TSA subpoenas raise tough issues for watchdogs
Chris Gray Faust, former USAToday travel editor, has highlighted an important situation on her blog, one that needs the attention of all journalists and might also give some pause to those who hope watchdog journalism can survive in the new era of atomized journalism.
Travel writer Chris Elliott and aviation writer Steven Frischling were hit with visits from federal agents and subpoenas after they posted online a Transportation Security Administration document outlining its security procedures.
Not surprisingly, the feds wanted to know their source. Frischling's computer hard drive also was taken.
Yes, I'll stipulate there are national security issues involved and the feds have the authority to do what they did.
But watchdog journalism requires sometimes defying authority. Were it not so, we would not have had the Pentagon Papers, Watergate, the revelations of the Bush-era wiretapping, etc. etc. And add your own load of local investigative reporting.
In the atomized journalism economy, however, there is a real question, one not much acknowledged by those who see a new era, of how this new era will intersect with a legal system that traditionally is at least a decade behind technology. As it stands, in today's legal environment, the large news organization - for better or worse - is about the only journalism institution with the economic throw weight to counterbalance the increasing legal power of government and corporations. (And, as seems apparent, even those journalism institutions are less likely to pull out the expensive legal guns these days as their business crumbles.)
Undoubtedly, Frischling and Elliott face thousands of dollars in legal bills.
So the title of Faust's post, "I the gig economy, who protects journalist bloggers," raises issues I'd like to see discussed more among the digiterati - what changes do we need in the legal system and what new institutions need to develop to encourage watchdog journalism.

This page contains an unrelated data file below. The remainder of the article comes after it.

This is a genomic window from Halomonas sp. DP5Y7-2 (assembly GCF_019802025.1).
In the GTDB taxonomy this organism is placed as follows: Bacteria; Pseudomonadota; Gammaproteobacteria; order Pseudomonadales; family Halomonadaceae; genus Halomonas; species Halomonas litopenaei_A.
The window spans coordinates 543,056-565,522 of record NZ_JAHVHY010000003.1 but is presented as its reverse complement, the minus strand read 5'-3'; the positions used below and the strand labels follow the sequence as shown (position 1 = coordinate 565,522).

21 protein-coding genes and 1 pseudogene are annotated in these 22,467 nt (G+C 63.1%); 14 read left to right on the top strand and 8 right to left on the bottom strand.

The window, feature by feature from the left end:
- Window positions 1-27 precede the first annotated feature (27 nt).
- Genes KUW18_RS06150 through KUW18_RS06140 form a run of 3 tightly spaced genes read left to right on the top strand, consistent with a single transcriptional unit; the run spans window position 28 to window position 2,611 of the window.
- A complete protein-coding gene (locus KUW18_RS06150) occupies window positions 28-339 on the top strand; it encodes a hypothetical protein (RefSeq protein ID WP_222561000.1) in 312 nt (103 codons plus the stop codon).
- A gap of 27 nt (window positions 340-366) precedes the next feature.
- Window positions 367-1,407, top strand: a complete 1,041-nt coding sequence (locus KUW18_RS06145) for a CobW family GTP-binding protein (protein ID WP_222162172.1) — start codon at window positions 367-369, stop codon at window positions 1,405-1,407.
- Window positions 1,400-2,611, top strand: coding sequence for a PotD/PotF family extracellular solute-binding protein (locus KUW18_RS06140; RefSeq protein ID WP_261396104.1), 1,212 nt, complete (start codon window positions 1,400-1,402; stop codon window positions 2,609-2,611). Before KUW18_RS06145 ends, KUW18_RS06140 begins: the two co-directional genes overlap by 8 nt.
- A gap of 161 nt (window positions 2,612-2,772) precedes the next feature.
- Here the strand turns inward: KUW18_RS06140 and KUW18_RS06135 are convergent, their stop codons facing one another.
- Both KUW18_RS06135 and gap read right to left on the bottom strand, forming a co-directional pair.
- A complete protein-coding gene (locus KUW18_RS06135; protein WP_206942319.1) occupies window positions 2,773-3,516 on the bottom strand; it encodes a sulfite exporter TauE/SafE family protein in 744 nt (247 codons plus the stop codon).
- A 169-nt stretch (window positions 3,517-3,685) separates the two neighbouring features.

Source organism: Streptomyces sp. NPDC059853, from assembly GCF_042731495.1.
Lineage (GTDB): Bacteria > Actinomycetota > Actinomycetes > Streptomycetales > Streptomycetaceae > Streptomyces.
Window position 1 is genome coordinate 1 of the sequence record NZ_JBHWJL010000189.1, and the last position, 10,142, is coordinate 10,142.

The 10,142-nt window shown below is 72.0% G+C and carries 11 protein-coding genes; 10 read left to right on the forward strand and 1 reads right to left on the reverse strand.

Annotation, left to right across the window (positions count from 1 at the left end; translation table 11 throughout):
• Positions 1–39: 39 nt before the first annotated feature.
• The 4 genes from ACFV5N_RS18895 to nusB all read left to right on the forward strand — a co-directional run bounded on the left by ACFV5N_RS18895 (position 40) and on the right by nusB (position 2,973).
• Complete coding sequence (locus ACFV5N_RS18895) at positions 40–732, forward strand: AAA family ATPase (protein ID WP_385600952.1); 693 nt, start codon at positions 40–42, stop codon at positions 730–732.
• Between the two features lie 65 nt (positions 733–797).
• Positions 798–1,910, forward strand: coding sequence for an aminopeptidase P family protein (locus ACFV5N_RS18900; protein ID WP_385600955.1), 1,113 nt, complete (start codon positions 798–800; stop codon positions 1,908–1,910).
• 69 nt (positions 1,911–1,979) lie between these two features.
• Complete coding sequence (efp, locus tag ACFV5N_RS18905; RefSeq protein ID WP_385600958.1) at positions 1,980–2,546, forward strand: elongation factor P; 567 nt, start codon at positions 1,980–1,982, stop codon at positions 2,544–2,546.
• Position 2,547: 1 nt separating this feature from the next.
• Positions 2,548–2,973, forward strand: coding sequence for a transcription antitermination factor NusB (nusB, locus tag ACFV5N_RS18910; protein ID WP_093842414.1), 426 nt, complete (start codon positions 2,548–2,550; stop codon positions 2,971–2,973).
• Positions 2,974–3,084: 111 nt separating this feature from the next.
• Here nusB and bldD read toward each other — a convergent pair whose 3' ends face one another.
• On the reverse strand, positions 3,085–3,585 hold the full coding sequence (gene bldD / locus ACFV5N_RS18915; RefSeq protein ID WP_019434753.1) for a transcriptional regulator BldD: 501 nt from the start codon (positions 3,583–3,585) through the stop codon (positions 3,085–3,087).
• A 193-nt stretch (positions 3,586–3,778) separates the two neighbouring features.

I'll start with a couple of suggestions, one of which I've made before:
- We need to develop a federal small-claims court in which cases of online defamation can be handled. It would be a court of unitary jurisdiction, so there is no onus on either party to have to defend or prosecute in a far-away location. Preferably, of course, almost everything would be handled electronically.
- Existing journalism organizations like IRE and SPJ, and new ones such as Media Bloggers and ONA, along with those of us in academe and the profession, need to figure out ways to create cooperatives that can provide the same kind of institutional services, such as legal, that a corporate structure can, but at a reasonable price to the individual practitioner. (Media Bloggers does offer an insurance policy, but I'm suggesting more than that is needed, that there needs to be an actual legal infrastructure in place that can push back, not just be reactive.)
The TSA has now dropped the subpoenas and offered to buy Frischling a new computer since his was damged in the search.